Today marks exactly 100 years since the discovery of the Pharaoh Tutankhamun in Egypt.
To celebrate, The Atkinson in Southport is holding an Egypt month with a whole host of events and activities for people of all ages.
For the next four weeks there will be some unique courses, talks, tours and family friendly fun. I
You can discover the full list here: Egyptology Archives – The AtkinsonThe Atkinson
The Atkinson Museum is home to one of the most impressive Egyptology collections in the UK, with many of the artefacts sourced by Anne Goodison, a wealthy Victorian lady who lived in Waterloo.
A keen explorer, she loved travel, adventure, and was particularly fascinated by ancient Egypt.
The Museum is open – with free entry – 10am-4pm Monday to Saturday (closed Sundays and Bank Holidays). The Goodison collection is both varied and well preserved. It illustrates the rituals that were at the heart of Egyptian beliefs, as well as the creation of personal beauty and communication through language and imagery. The collection also tells us about everyday life and allows us to imagine life as an ancient Egyptian, rich and poor.
Visitors can see an intricately decorated coffin lid, the Mummy of Nes-Amun, a wooden Ba-bird and rare paddle dolls, amongst many other artefacts. A range of interactive displays include the ‘Weighing of the Heart’ ceremony, X-raying an Ibis mummy and a hieroglyphic jigsaw wall.
As part of The Atkinson’s Egypt month you can enjoy a series of free tours of the Goodison collection on display in the Egyptology gallery. The tours are free but pre-booking is essential.
This tour is delivered by one of the knowledgeable Atkinson team members. You will have the opportunity to learn more about Mrs Goodison’s extensive Egyptology than ever before and ask questions to our Egyptian experts.
The talks take place on: 5th, 12th and 26th November.
On Saturdays 5th, 12th and 26th November, families can enjoy Unwrapping ‘Bob’ The Dummy Mummy.
Join The Atkinson’s Egyptology expert Molly to learn all about the ancient Egyptian craft of mummification and what it meant to journey into the Afterlife.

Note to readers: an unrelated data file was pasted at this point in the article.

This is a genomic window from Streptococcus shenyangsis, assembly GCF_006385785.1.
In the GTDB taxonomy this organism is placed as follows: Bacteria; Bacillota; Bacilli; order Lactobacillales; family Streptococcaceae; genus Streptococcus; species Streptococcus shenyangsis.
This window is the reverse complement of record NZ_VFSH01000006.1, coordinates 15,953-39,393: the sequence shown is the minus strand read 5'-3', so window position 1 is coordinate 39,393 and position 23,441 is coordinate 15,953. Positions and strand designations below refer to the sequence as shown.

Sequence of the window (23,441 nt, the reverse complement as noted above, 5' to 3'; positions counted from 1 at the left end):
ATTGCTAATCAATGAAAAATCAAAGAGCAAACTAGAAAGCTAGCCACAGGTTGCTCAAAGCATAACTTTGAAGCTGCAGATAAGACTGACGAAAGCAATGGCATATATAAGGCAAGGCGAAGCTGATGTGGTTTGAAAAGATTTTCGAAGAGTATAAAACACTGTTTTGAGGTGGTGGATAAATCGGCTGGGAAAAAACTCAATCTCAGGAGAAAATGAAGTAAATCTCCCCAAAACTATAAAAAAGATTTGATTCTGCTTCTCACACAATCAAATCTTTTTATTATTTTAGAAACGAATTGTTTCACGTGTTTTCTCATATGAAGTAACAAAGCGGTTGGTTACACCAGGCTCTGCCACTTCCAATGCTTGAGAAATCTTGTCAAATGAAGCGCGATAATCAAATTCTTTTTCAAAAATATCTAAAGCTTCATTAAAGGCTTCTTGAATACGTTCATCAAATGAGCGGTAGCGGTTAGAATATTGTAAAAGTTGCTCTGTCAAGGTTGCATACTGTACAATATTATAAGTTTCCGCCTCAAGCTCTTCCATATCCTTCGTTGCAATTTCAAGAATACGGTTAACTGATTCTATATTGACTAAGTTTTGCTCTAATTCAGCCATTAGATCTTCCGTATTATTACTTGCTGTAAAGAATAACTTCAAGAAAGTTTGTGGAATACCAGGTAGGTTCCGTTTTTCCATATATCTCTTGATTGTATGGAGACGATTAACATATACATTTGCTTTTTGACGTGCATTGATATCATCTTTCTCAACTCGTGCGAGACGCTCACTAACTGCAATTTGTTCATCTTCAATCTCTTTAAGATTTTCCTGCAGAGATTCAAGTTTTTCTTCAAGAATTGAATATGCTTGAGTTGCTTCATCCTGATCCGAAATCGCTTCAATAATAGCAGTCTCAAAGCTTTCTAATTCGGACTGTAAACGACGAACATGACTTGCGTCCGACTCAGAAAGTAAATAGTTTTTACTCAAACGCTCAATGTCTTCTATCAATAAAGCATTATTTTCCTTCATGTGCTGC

This family friendly event is suitable for children and completely free.
You can also book for the Egyptology: Family Puppet Show on 5th, 12th and 26th November.
This family friendly puppet show depicts the legendary discovery of Tutankhamun in 1922.
This free drop-in event is a fun way to learn and engage with Egyptology especially for little ones!
Classes are taking place on Great Discoveries of Ancient Egypt with Dr Joanne Backhouse.
From treasure filled tombs, deciphering ancient texts and caches of mummies, the secrets of ancient Egypt have been revealed from the 19th Century onwards.
This short course will examine some of the most breath-taking discoveries. This includes George Reisner’s excavation of the burial shaft of Queen Hetepheres in 1925, found at Giza, the mother of Khufu, builder of the great pyramid.
Also, Howard Carter’s discovery of the tomb of Tutankhamun, which made headlines worldwide in 1922, to date, a unique find.
An Ancient Egyptian Shabti History and Craft Workshop will be held on 11th, 18th and 25th November.
A shabti (also known as shawabti or ushabti) is a figurine found in many ancient Egyptian tombs. They are commonly made of blue or green glazed Egyptian faience, but can also consist of stone, wood, clay, metal, and glass. The meaning of the Egyptian term is still debated, however one possible translation is ‘answerer’, as they were believed to answer their master’s call to work in the afterlife.
Join Molly for a 3 week course to learn about the amazing story behind these fascinating objects and have a go at making your very own version to take home.
There is lots to enjoy on Saturday 19th November!
You won’t want to miss the chance to travel back in time to meet our very own Mrs Goodison. The intrepid explorer will be on hand in the Egyptology gallery at The Atkinson to say hello and tell you about her adventure in Egypt.
This is a family friendly activity with no booking required.
Mrs Goodison’s Meeting Times are:
11am – 11.45am,
1pm – 1.45pm,
3pm – 3.45pm.